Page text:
chapter  5
Does White v Jones in effect extend s 13 of the Supply of Goods and Services Act 1982 (above, p 391) to third parties? 6 When a person dies, most causes of action (defamation remains an exception) vest in a new legal persona called the ‘estate’ (s 1 of the Law Reform (Miscellaneous Provisions) Act 1934, above, p 32). Is this an example, as one tort specialist once suggested, of the law allowing a ghost to sue and be sued? If so, what ‘damage’ can ghosts suffer? Why should ghosts not be allowed to sue in defamation? In allowing Mrs Beswick and Mrs White and her sister to sue, is not the law transferring a loss from the spiritual to the real world? Is this kind of fiction any less rational than the fiction discussed in Tesco v Nattrass (above, p 33)? 7 Could not White v Jones have been decided in equity: for example, would it not have been possible to say that the solicitors, vis à vis the beneficiaries, were estopped by their negligence from denying the validity of the new will? 8 Does White v Jones put the decision of the majority in Spartan Steel (above, p 194) in doubt? If not, why not?
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Lord Steyn:… In this case, the question is whether a classification society owed a duty of care to a third party, the owners of cargo laden on a vessel, arising from the careless performance of a survey of a damaged vessel by the surveyor of the classification society which resulted in the vessel being allowed to sail and subsequently sinking. It is a novel question. In England, no classification society, engaged by owners to perform a survey, has ever been held liable to cargo-owners on the ground of a careless conduct of any survey. Your Lordships have also been informed that there is apparently no reported case in which such a duty has been recognised in any foreign court. Given the fact that surveyors of classification societies have regularly performed occasional surveys of laden vessels for over a century and a half the novel nature of the problem may not be entirely without significance. Ultimately, however, the problem must be considered in accordance with our tort law as it now stands without any a priori disposition for or against the legal sustainability of such a claim…

The requirements in physical damage cases

Counsel for the cargo-owners submitted that in cases of physical damage to property in which the plaintiff has a proprietary or possessory interest the only requirement is proof of reasonable foreseeability. For this proposition he relied on observations of Lord Oliver of Aylmerton in Caparo Industries plc v Dickman [1990] 2 AC 605, pp 632-33. Those observations, seen in context, do not support his argument. They merely underline the qualitative difference between cases of direct physical damage and indirect economic loss. The materiality of that distinction is plain. But since the decision in Dorset Yacht Co Ltd v Home Office [1970] AC 1004, it has been settled law that the elements of foreseeability and proximity as well as considerations of fairness, justice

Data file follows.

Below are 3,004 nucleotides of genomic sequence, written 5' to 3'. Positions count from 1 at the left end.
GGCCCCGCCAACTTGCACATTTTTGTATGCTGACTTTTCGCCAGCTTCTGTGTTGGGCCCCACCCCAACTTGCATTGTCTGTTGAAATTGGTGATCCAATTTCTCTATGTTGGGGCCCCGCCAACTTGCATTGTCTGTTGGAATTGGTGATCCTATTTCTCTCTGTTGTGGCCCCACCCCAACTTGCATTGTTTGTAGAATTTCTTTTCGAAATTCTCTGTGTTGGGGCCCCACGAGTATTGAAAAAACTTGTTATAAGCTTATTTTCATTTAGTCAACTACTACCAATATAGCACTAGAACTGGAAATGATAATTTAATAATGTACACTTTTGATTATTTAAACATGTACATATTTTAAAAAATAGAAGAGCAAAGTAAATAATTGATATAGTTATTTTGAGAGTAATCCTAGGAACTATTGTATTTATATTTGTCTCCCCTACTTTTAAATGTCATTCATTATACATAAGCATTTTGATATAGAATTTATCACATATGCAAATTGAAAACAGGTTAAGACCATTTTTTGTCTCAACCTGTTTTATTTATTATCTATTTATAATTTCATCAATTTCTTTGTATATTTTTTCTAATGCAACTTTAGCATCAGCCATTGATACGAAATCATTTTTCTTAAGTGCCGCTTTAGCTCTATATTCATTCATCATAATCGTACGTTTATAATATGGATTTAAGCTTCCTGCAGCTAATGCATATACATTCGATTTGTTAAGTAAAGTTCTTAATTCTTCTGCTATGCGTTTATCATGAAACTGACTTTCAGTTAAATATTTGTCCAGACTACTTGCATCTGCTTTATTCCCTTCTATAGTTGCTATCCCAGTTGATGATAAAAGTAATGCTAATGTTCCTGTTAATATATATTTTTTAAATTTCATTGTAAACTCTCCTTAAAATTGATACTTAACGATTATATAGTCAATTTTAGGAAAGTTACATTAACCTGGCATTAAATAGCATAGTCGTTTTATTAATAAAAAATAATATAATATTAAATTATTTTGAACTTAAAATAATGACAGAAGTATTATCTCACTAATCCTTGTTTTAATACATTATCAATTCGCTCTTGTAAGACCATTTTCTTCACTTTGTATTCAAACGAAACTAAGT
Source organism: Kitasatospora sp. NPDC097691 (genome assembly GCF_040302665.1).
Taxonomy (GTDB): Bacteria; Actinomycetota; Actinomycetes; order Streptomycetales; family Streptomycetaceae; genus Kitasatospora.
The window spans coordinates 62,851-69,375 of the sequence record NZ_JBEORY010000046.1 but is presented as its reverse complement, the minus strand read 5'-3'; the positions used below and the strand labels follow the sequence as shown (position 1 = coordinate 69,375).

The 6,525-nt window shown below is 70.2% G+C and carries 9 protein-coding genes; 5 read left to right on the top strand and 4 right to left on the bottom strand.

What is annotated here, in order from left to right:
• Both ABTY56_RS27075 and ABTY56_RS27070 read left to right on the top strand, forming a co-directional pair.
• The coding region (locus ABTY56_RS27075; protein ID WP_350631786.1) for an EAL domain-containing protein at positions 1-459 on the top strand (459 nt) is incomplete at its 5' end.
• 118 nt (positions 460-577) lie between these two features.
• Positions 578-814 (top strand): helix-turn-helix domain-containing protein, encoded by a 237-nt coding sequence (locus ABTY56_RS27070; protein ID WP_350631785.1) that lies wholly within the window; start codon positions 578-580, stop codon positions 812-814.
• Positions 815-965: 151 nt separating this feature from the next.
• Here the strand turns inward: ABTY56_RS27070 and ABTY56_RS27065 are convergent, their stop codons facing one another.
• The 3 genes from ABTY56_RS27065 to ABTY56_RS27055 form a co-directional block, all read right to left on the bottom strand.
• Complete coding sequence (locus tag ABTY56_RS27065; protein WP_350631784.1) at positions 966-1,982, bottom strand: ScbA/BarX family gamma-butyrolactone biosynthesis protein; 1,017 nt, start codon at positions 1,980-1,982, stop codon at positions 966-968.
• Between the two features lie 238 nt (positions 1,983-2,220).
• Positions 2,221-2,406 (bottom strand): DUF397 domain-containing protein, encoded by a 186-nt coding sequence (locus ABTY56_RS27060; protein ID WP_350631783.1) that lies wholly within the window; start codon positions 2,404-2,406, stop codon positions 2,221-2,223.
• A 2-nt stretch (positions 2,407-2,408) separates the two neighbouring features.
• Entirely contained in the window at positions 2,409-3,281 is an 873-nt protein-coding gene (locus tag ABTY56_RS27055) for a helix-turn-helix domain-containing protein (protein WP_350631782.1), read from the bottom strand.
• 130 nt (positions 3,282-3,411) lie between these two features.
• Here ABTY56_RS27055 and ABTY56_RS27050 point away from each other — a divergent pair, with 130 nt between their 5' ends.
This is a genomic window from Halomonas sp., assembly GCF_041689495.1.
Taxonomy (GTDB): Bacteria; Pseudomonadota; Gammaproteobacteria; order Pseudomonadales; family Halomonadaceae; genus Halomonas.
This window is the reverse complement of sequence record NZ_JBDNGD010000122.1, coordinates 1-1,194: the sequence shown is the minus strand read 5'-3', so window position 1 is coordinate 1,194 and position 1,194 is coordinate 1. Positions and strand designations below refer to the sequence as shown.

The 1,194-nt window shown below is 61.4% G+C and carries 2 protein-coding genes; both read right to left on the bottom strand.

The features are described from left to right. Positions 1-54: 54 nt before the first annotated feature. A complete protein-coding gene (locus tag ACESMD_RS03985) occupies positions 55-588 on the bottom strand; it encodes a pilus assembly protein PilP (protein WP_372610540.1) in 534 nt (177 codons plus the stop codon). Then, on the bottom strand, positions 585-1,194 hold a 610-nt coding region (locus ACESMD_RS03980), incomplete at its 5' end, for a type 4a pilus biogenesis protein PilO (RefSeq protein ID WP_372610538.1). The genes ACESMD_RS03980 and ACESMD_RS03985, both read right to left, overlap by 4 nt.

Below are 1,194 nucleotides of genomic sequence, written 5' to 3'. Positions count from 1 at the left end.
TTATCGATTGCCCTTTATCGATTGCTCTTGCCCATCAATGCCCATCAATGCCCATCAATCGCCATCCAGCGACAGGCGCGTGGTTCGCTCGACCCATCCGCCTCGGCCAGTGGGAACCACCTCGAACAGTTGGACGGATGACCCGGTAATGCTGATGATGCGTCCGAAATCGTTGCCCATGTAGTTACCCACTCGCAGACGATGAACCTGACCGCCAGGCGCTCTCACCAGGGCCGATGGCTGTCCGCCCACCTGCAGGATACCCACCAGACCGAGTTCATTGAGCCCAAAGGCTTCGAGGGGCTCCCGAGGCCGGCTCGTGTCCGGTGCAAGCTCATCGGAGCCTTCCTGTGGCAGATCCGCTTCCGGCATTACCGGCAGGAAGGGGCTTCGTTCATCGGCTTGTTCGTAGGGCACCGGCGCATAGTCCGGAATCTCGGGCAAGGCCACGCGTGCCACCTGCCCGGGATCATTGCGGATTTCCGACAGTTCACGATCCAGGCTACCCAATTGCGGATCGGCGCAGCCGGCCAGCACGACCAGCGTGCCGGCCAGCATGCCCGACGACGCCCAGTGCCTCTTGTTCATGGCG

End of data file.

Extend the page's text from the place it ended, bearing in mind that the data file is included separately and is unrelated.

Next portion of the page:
and reasonableness are relevant to all cases whatever the nature of the harm sustained by the plaintiff. Saville LJ explained, p 1077:

whatever the nature of the harm sustained by the plaintiff, it is necessary to consider the matter not only by inquiring about foreseeability but also by considering the nature of the relationship between the parties; and to be satisfied that in all the circumstances it is fair, just and reasonable to impose a duty of care. Of course…these three matters overlap with each other and are really facets of the same thing. For example, the relationship between the parties may be such that it is obvious that a lack of care will create a risk of harm and that as a matter of common sense and justice a duty should be imposed… Again, in most cases of the direct infliction of physical loss or injury through carelessness, it is self-evident that a civilised system of law should hold that a duty of care has been broken, whereas the infliction of financial harm may well pose a more difficult problem. Thus, the three so called requirements for a duty of care are not to be treated as wholly separate and distinct requirements but rather as convenient and helpful approaches to the pragmatic question whether a duty should be imposed in any given case. In the end whether the law does impose a duty in any particular circumstances depends upon those circumstances…

That seems to me a correct summary of the law as it now stands. It follows that I would reject the first argument of counsel for the cargo-owners.